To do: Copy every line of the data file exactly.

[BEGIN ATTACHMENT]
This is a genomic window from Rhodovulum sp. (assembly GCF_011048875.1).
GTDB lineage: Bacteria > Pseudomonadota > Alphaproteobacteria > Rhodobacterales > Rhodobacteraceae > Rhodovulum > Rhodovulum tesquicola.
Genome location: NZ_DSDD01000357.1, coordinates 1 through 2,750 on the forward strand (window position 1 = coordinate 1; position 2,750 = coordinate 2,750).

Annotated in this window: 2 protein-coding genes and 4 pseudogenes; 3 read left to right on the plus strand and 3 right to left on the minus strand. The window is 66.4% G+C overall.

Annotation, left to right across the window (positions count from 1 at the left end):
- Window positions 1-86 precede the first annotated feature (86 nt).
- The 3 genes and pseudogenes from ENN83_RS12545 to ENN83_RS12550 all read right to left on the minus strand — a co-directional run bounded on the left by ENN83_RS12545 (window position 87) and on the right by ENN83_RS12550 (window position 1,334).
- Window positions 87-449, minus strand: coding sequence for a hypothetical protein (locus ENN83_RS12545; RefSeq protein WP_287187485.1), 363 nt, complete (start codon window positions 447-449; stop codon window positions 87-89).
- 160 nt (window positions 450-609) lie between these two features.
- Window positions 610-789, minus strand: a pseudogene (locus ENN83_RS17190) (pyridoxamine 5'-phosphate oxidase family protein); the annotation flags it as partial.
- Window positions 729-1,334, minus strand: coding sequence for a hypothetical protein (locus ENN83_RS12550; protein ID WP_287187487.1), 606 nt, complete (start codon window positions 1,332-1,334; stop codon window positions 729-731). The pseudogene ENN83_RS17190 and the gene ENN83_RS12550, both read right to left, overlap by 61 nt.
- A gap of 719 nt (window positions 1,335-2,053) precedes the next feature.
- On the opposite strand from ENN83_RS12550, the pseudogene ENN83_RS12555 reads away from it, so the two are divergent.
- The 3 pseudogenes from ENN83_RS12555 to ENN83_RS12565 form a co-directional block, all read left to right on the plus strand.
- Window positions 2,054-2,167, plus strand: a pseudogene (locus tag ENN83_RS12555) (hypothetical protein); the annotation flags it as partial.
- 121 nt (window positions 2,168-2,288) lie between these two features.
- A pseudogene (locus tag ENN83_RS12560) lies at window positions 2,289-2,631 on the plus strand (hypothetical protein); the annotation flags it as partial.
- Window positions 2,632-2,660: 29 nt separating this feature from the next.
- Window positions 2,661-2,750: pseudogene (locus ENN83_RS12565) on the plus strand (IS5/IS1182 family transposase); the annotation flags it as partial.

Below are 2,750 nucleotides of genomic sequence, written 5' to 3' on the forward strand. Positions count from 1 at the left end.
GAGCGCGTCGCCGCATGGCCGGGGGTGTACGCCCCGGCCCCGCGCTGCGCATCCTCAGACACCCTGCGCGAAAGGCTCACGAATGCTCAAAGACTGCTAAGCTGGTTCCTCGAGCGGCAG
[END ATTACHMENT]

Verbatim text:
This is a genomic window from Rhodovulum sp. (assembly GCF_011048875.1).
GTDB lineage: Bacteria > Pseudomonadota > Alphaproteobacteria > Rhodobacterales > Rhodobacteraceae > Rhodovulum > Rhodovulum tesquicola.
Genome location: NZ_DSDD01000357.1, coordinates 1 through 2,750 on the forward strand (window position 1 = coordinate 1; position 2,750 = coordinate 2,750).

Annotated in this window: 2 protein-coding genes and 4 pseudogenes; 3 read left to right on the plus strand and 3 right to left on the minus strand. The window is 66.4% G+C overall.

Annotation, left to right across the window (positions count from 1 at the left end):
- Window positions 1-86 precede the first annotated feature (86 nt).
- The 3 genes and pseudogenes from ENN83_RS12545 to ENN83_RS12550 all read right to left on the minus strand — a co-directional run bounded on the left by ENN83_RS12545 (window position 87) and on the right by ENN83_RS12550 (window position 1,334).
- Window positions 87-449, minus strand: coding sequence for a hypothetical protein (locus ENN83_RS12545; RefSeq protein WP_287187485.1), 363 nt, complete (start codon window positions 447-449; stop codon window positions 87-89).
- 160 nt (window positions 450-609) lie between these two features.
- Window positions 610-789, minus strand: a pseudogene (locus ENN83_RS17190) (pyridoxamine 5'-phosphate oxidase family protein); the annotation flags it as partial.
- Window positions 729-1,334, minus strand: coding sequence for a hypothetical protein (locus ENN83_RS12550; protein ID WP_287187487.1), 606 nt, complete (start codon window positions 1,332-1,334; stop codon window positions 729-731). The pseudogene ENN83_RS17190 and the gene ENN83_RS12550, both read right to left, overlap by 61 nt.
- A gap of 719 nt (window positions 1,335-2,053) precedes the next feature.
- On the opposite strand from ENN83_RS12550, the pseudogene ENN83_RS12555 reads away from it, so the two are divergent.
- The 3 pseudogenes from ENN83_RS12555 to ENN83_RS12565 form a co-directional block, all read left to right on the plus strand.
- Window positions 2,054-2,167, plus strand: a pseudogene (locus tag ENN83_RS12555) (hypothetical protein); the annotation flags it as partial.
- 121 nt (window positions 2,168-2,288) lie between these two features.
- A pseudogene (locus tag ENN83_RS12560) lies at window positions 2,289-2,631 on the plus strand (hypothetical protein); the annotation flags it as partial.
- Window positions 2,632-2,660: 29 nt separating this feature from the next.
- Window positions 2,661-2,750: pseudogene (locus ENN83_RS12565) on the plus strand (IS5/IS1182 family transposase); the annotation flags it as partial.

Below are 2,750 nucleotides of genomic sequence, written 5' to 3' on the forward strand. Positions count from 1 at the left end.
GAGCGCGTCGCCGCATGGCCGGGGGTGTACGCCCCGGCCCCGCGCTGCGCATCCTCAGACACCCTGCGCGAAAGGCTCACGAATGCTCAAAGACTGCTAAGCTGGTTCCTCGAGCGGCAG